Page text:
Charles Krauthammer and the Beginning of Wisdom

I enjoy listening to Charles Krauthammer. This Pulitzer Prize-winning columnist brilliantly weaves together logic, common sense, and the principles of freedom. Yet for all of his dogmatism in the realm of politics, he doesn't spend much time discussing faith and religion.

In an interview with The Daily Caller about a year ago, Charles revealed a fascinating aspect of his spiritual worldview. He stated, "There was once a philosopher who said, 'I don't believe in God, but I fear him greatly.' That's about where I am."

Well, it's a start. As Scripture tells us, "The fear of the Lord is the beginning of wisdom." (Psalm 111:10) And so I suppose we could say Charles has the beginning of wisdom.

Krauthammer was raised in a Jewish family. The Old Testament of course is the historical foundation for Christianity. And so from his childhood, Charles received the building blocks for a solid faith in God.

During his first year at Harvard Medical School, Charles was paralyzed in a diving-board accident. He immediately responded with courage, and has maintained a positive outlook in spite of his physical limitations. Charles is not a bitter man. Far from it. He is incredibly optimistic and hopeful. It takes a wise man to make the most of life in the face of such arduous circumstances.

One might assume Charles would have brought his pain and his heart to God in the midst of such adversity. But that doesn't seem to have happened, at least not yet.

Natural man, regardless of his IQ, is capable of fearing God. In fact, the Lord created each of us with a conscience. It works to guide us in the direction of right and wrong. And it helps us to recognize that there is an ultimate Lawgiver who gets to define "right" and "wrong."

And yet a fear of God is only the beginning. As Charles honestly admits, a fear of God does not guarantee you will actually believe in God. Talk about a paradox.

How can something so illogical reside within the soul of such a logical person? But that's exactly what seems to be occurring not only in the heart of Charles Krauthammer, but also in the hearts of all those who have not yet progressed beyond the beginning of wisdom. Their spiritual advancement has been thwarted. They have become stuck at "fear."

While a fear of God may prevent you from engaging in flagrant immorality, it cannot connect you to a loving Father in heaven. The fear of punishment, either from a parent or the Lord, is not enough to establish a healthy relationship. Love must be part of the equation. It must become personal, such as the loving relationship which Charles has with Robyn, his wife of 40 years.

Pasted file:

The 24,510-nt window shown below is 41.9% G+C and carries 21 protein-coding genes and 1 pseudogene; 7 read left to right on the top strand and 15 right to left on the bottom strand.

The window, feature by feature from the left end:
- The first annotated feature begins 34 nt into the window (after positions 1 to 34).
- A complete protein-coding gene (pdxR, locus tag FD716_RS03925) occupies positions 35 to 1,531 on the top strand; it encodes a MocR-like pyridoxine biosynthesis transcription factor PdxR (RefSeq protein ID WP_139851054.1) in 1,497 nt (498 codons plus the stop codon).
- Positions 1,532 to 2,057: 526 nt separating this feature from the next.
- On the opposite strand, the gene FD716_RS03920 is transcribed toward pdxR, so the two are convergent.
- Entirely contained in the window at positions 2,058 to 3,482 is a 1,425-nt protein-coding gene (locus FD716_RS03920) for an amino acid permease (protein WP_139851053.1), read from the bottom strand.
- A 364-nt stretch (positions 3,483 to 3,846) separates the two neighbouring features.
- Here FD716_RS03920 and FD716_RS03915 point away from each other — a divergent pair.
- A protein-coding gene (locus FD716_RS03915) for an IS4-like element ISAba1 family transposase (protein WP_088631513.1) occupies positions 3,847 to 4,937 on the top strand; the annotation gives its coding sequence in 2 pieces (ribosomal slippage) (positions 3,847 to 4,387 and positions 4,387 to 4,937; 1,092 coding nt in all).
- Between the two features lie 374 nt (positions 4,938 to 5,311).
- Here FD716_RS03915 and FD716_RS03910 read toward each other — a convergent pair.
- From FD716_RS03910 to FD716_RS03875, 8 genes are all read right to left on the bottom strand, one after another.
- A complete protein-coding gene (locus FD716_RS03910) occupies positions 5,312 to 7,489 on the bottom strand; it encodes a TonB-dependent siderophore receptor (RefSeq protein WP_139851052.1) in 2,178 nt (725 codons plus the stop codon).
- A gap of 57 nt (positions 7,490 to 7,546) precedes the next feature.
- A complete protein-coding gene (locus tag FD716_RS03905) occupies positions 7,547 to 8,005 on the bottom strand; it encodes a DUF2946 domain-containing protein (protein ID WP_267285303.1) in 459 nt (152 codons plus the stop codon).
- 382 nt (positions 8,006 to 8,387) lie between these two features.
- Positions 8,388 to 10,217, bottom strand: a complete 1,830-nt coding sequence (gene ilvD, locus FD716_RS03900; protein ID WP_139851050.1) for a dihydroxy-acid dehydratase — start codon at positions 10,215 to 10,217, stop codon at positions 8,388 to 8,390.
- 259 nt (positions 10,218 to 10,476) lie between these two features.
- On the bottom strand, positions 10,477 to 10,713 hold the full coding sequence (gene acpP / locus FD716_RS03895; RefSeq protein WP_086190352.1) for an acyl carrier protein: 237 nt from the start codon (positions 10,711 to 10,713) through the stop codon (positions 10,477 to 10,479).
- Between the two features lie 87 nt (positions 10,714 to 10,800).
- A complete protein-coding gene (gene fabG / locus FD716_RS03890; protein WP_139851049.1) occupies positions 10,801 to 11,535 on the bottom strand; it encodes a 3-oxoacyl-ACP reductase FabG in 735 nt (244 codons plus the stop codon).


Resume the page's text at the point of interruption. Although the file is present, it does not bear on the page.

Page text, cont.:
Let's face it. Fear doesn't build relationships. Love does.

I find the life of Charles Krauthammer to be a poignant display of courage, self-control, and genuine respect for others. And the groundwork is there for a deep experience of spiritual reality and divine acceptance. The missing link is the same piece which was missing 500 years ago in the life of a young man named Martin Luther.

After encountering a frightening thunderstorm while walking back to law school in 1505, Luther vowed to become a monk out of fear. But it would be another 14 years before Luther would become a Christian out of faith.

Martin Luther knew from firsthand experience what it meant to fear the wrath of God. But his infant baptism, Catholicism, and religious rituals had not produced a personal and loving relationship between himself and God. It was only when Luther placed faith in the Gospel that he advanced beyond the beginning of wisdom. Luther met Christ through faith alone, and a whole new world opened up for him.

God used Luther to lead many to faith in Christ. But Luther himself was just a man, and far from perfect. Luther's shortcomings were on full display late in his life as he expressed deep animosity for the Jewish people. He hated the fact that so many Jews in his day rejected Christ as the Messiah, and in his anger Luther took it personally. It is a sad appendage to an otherwise marvelous life. Luther, like most people, had a major blind spot.